> > getting my feet wet with a little program which trains people to calculate
    > > days of the week from dates in their head. The practice exercizes are in c
    > > and the tutorial is a text file in the same directory as the executable.
    > > I access the tutorial from within the program by using the system()
    > > function with "less". system("less tutorial"). That works fine so long as
    > > the user is in the right directory when he is running the program. I
    > > realize that the best way would be to specify the complete path, but I
    > > don't know where the user will be installing the program directory. Is
    > > there any way I can specify that it is in the same directory as the
    > > executable? What would be the best way to handle this problem?

    >
    > If something isn't working, try something different.
    >
    > In other words, don't use the system() command. The system() command is
    > not very flexible and gives you little options when something has gone
    > wrong.



    I don't necessarily disagree with the approach this poster is bringing up,
    but as an alternative to system, you might want to check out execl,
    execle, execlp, execv, execve, or execvp functions, declared in unistd.h.




    >
    > Instead, consider learning to open a file using fopen(), reading the
    > contents in using fgets() and then printing it to the screen using puts().
    > This way, when you attempt to open the file and it is not in the current
    > directory you can print a helpful message to the user. For example,
    >
    > #include <stdio.h>
    > #include <stdlib.h>
    >
    > int main(void)
    > {
    > const char filename[] = "tutorial";
    > FILE *fp;
    >
    > fp = fopen(filename, "r");
    > if(fp == NULL) {
    > fprintf(stderr, "Open '%s' for read failed.\n", filename);
    > exit(EXIT_FAILURE);
    > }
    >
    > /* do the rest here */
    >
    > fclose(fp);
    > return 0;
    > }
    >
    > Another option is to learn about using command line arguments. You could
    > then have it so the user has to specific the location of the tutorial file
    > when they run the program.
    >
    > --
    > Send e-mail to: darrell at cs dot toronto dot edu
    > Don't send e-mail to
    >
     
    Gwar, Jul 10, 2004
    #5
  6. Ed LaBonte

    Dan P. Guest

    "Darrell Grainger" <> wrote in message
    news:p...
    > On Fri, 9 Jul 2004, Ed LaBonte wrote:
    >
    > > I'm a rank beginner in C programming and I'm using gcc in a Linux OS. I

    am
    > > getting my feet wet with a little program which trains people to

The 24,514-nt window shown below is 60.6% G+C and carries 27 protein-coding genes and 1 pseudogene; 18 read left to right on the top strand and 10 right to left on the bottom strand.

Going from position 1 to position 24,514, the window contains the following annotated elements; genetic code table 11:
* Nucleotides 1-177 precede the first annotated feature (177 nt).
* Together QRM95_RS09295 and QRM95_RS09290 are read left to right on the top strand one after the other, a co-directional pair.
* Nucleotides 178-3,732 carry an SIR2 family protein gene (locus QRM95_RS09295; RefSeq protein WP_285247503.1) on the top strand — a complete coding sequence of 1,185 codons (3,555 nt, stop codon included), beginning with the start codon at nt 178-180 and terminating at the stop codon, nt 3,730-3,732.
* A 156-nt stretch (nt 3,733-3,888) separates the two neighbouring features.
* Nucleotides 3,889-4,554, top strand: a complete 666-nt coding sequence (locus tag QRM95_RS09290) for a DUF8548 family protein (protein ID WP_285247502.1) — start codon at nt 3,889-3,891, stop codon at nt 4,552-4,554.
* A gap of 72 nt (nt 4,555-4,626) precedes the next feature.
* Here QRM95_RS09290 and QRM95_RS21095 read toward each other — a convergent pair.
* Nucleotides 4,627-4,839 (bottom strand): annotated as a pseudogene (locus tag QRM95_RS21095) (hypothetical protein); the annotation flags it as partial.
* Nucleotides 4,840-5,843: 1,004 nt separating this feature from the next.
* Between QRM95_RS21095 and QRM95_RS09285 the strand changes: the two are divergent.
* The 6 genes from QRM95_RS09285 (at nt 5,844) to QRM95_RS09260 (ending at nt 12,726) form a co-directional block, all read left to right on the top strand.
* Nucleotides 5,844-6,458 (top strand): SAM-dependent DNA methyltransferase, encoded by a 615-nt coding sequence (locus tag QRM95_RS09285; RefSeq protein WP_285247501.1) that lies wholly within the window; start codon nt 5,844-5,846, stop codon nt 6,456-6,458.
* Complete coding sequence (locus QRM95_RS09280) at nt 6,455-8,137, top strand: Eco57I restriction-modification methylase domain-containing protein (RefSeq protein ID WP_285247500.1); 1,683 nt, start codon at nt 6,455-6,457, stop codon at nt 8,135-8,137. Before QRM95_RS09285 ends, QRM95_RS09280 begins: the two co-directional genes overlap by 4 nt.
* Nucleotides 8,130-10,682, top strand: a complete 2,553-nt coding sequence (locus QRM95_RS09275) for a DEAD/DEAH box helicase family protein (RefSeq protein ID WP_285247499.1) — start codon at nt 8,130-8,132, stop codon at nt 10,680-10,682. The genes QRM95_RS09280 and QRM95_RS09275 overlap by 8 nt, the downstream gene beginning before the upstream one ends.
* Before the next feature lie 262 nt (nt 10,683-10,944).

calculate
    > > days of the week from dates in their head. The practice exercizes are in

    c
    > > and the tutorial is a text file in the same directory as the executable.
    > > I access the tutorial from within the program by using the system()
    > > function with "less". system("less tutorial"). That works fine so long

    as
    > > the user is in the right directory when he is running the program. I
    > > realize that the best way would be to specify the complete path, but I
    > > don't know where the user will be installing the program directory. Is
    > > there any way I can specify that it is in the same directory as the
    > > executable? What would be the best way to handle this problem?

    >
    > If something isn't working, try something different.
    >
    > In other words, don't use the system() command. The system() command is
    > not very flexible and gives you little options when something has gone
    > wrong.
    >
    > Instead, consider learning to open a file using fopen(), reading the
    > contents in using fgets() and then printing it to the screen using puts().
    > This way, when you attempt to open the file and it is not in the current
    > directory you can print a helpful message to the user. For example,
    >


    <Code snipped>

    >Another option is to learn about using command line arguments. You could
    >hen have it so the user has to specific the location of the tutorial file
    >when they run the program.



    In addition to your advice, the OP probably needs to check out a Linux
    newsgroup, or better yet just search Google, to find the Linux command which
    returns the application's path. Of course, that solution is not portable,
    but I think it's a little nicer than asking the user of the program to type
    in the full path of the file everytime they run the program.

    Another option is to set up a configuration file where one of the parameters
    is the full path to the file. That way, they can type it in just once in
    that file. Then if it can't find it there, it can exit out gracefully and
    display an error message like you had in your program.



    Dan
     
    Dan P., Jul 10, 2004
    #6
  7. Ed LaBonte

    Dan Pop Guest

    In <> (Darrell Grainger) writes:

    >In other words, don't use the system() command. The system() command is
    >not very flexible and gives you little options when something has gone
    >wrong.


    What is this mythical "system() command" you're talking about?

    Dan
    --
    Dan Pop
    DESY Zeuthen, RZ group
    Email:
     
    Dan Pop, Jul 12, 2004
    #7
    1. Advertising

Want to reply to this thread or ask your own question?

It takes just 2 minutes to sign up (and it's free!). Just click the sign up button to choose a username and then you can ask your own questions on the forum.
Similar Threads
  1. U. George
    Replies:
    4
    Views:
    851
    U. George
    Aug 11, 2005
  2. John Ryan
    Replies:
    3
    Views:
    383
    Troll_King
    Nov 2, 2003
  3. Ralph Moritz
    Replies:
    1
    Views:
    563
    Rhino
    Jul 6, 2006
  4. Jerry C.
    Replies:
    8
    Views:
    256
    Uri Guttman
    Nov 23, 2003
  5. moonhkt
    Replies:
    2
    Views:
    223
    Chris Angelico
    Sep 16, 2012
Loading...

Share This Page